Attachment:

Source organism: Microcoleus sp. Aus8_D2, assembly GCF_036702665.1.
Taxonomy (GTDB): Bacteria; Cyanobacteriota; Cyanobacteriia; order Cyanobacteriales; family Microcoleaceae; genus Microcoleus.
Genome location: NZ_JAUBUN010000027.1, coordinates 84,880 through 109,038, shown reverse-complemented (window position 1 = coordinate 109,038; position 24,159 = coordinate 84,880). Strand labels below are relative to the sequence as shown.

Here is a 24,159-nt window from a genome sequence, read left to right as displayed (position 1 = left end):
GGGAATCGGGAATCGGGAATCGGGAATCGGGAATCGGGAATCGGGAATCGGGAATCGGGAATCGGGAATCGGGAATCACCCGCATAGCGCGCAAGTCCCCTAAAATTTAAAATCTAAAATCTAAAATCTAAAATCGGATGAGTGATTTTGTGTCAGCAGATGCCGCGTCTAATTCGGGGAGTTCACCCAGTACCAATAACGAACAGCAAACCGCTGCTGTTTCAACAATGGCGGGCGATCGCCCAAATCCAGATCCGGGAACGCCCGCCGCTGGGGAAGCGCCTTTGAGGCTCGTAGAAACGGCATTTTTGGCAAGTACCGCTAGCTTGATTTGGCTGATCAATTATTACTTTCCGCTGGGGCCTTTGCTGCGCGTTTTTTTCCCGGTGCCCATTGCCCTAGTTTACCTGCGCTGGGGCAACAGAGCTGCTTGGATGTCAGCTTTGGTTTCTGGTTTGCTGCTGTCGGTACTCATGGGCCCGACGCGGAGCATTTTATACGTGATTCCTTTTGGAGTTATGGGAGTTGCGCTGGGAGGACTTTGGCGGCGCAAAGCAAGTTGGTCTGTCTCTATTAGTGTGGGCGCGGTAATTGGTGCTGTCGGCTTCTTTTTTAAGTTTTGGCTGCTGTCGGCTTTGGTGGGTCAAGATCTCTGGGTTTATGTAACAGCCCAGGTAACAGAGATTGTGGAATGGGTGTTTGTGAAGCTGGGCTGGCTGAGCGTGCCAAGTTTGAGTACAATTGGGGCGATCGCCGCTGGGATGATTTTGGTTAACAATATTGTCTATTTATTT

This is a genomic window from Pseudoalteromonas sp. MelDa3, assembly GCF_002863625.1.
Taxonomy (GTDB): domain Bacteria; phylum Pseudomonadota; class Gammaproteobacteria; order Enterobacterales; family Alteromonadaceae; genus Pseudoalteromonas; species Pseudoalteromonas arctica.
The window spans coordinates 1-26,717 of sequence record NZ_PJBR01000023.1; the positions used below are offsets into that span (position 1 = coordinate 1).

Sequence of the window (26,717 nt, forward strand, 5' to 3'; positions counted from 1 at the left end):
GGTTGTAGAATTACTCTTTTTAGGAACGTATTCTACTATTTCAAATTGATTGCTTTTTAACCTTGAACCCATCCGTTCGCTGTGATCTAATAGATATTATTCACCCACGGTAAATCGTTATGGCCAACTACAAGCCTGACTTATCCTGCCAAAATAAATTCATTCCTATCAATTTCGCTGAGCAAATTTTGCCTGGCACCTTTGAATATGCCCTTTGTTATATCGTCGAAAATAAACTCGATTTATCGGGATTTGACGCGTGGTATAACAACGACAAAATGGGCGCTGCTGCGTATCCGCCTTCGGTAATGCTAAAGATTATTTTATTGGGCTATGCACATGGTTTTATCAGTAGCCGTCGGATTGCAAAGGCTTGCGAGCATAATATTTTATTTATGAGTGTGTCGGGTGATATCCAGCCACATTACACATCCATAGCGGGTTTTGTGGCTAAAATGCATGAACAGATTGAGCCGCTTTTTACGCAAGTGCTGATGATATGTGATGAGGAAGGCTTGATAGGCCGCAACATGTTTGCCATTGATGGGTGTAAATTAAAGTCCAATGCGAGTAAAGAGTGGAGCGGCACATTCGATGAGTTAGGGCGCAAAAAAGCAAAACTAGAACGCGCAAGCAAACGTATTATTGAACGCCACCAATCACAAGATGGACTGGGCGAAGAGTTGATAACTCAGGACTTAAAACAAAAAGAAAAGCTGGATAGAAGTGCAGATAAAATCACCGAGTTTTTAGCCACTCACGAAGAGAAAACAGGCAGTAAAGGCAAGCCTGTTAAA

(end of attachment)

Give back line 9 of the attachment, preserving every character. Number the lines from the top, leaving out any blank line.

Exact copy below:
Sequence of the window (26,717 nt, forward strand, 5' to 3'; positions counted from 1 at the left end):